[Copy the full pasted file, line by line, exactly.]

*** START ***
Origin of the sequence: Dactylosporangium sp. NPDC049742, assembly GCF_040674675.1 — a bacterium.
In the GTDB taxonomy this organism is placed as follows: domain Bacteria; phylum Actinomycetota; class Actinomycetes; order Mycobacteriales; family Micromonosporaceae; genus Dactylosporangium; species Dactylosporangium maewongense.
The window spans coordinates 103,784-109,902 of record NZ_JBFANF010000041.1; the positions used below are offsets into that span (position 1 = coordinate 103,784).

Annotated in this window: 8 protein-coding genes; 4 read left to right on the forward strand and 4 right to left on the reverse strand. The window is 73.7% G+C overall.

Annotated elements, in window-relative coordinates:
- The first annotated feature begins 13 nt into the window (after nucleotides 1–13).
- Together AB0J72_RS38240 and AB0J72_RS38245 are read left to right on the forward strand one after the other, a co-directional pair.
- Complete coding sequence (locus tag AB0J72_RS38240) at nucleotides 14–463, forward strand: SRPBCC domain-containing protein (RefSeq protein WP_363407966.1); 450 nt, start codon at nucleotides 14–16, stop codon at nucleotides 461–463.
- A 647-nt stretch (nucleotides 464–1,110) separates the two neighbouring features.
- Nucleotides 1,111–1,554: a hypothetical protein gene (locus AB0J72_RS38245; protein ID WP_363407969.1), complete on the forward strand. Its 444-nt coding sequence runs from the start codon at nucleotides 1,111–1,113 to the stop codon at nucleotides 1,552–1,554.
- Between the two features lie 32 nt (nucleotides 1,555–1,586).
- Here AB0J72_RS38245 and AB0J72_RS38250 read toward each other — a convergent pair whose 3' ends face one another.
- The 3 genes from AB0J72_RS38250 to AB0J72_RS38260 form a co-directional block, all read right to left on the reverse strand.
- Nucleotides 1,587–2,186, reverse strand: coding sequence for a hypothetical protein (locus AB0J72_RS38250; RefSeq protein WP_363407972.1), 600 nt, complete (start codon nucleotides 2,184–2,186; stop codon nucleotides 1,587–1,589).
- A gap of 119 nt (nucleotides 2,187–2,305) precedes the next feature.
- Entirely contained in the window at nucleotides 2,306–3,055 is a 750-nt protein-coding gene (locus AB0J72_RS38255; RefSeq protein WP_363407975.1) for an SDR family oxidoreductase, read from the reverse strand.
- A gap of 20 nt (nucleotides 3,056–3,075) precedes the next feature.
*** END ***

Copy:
Origin of the sequence: Dactylosporangium sp. NPDC049742, assembly GCF_040674675.1 — a bacterium.
In the GTDB taxonomy this organism is placed as follows: domain Bacteria; phylum Actinomycetota; class Actinomycetes; order Mycobacteriales; family Micromonosporaceae; genus Dactylosporangium; species Dactylosporangium maewongense.
The window spans coordinates 103,784-109,902 of record NZ_JBFANF010000041.1; the positions used below are offsets into that span (position 1 = coordinate 103,784).

Annotated in this window: 8 protein-coding genes; 4 read left to right on the forward strand and 4 right to left on the reverse strand. The window is 73.7% G+C overall.

Annotated elements, in window-relative coordinates:
- The first annotated feature begins 13 nt into the window (after nucleotides 1–13).
- Together AB0J72_RS38240 and AB0J72_RS38245 are read left to right on the forward strand one after the other, a co-directional pair.
- Complete coding sequence (locus tag AB0J72_RS38240) at nucleotides 14–463, forward strand: SRPBCC domain-containing protein (RefSeq protein WP_363407966.1); 450 nt, start codon at nucleotides 14–16, stop codon at nucleotides 461–463.
- A 647-nt stretch (nucleotides 464–1,110) separates the two neighbouring features.
- Nucleotides 1,111–1,554: a hypothetical protein gene (locus AB0J72_RS38245; protein ID WP_363407969.1), complete on the forward strand. Its 444-nt coding sequence runs from the start codon at nucleotides 1,111–1,113 to the stop codon at nucleotides 1,552–1,554.
- Between the two features lie 32 nt (nucleotides 1,555–1,586).
- Here AB0J72_RS38245 and AB0J72_RS38250 read toward each other — a convergent pair whose 3' ends face one another.
- The 3 genes from AB0J72_RS38250 to AB0J72_RS38260 form a co-directional block, all read right to left on the reverse strand.
- Nucleotides 1,587–2,186, reverse strand: coding sequence for a hypothetical protein (locus AB0J72_RS38250; RefSeq protein WP_363407972.1), 600 nt, complete (start codon nucleotides 2,184–2,186; stop codon nucleotides 1,587–1,589).
- A gap of 119 nt (nucleotides 2,187–2,305) precedes the next feature.
- Entirely contained in the window at nucleotides 2,306–3,055 is a 750-nt protein-coding gene (locus AB0J72_RS38255; RefSeq protein WP_363407975.1) for an SDR family oxidoreductase, read from the reverse strand.
- A gap of 20 nt (nucleotides 3,056–3,075) precedes the next feature.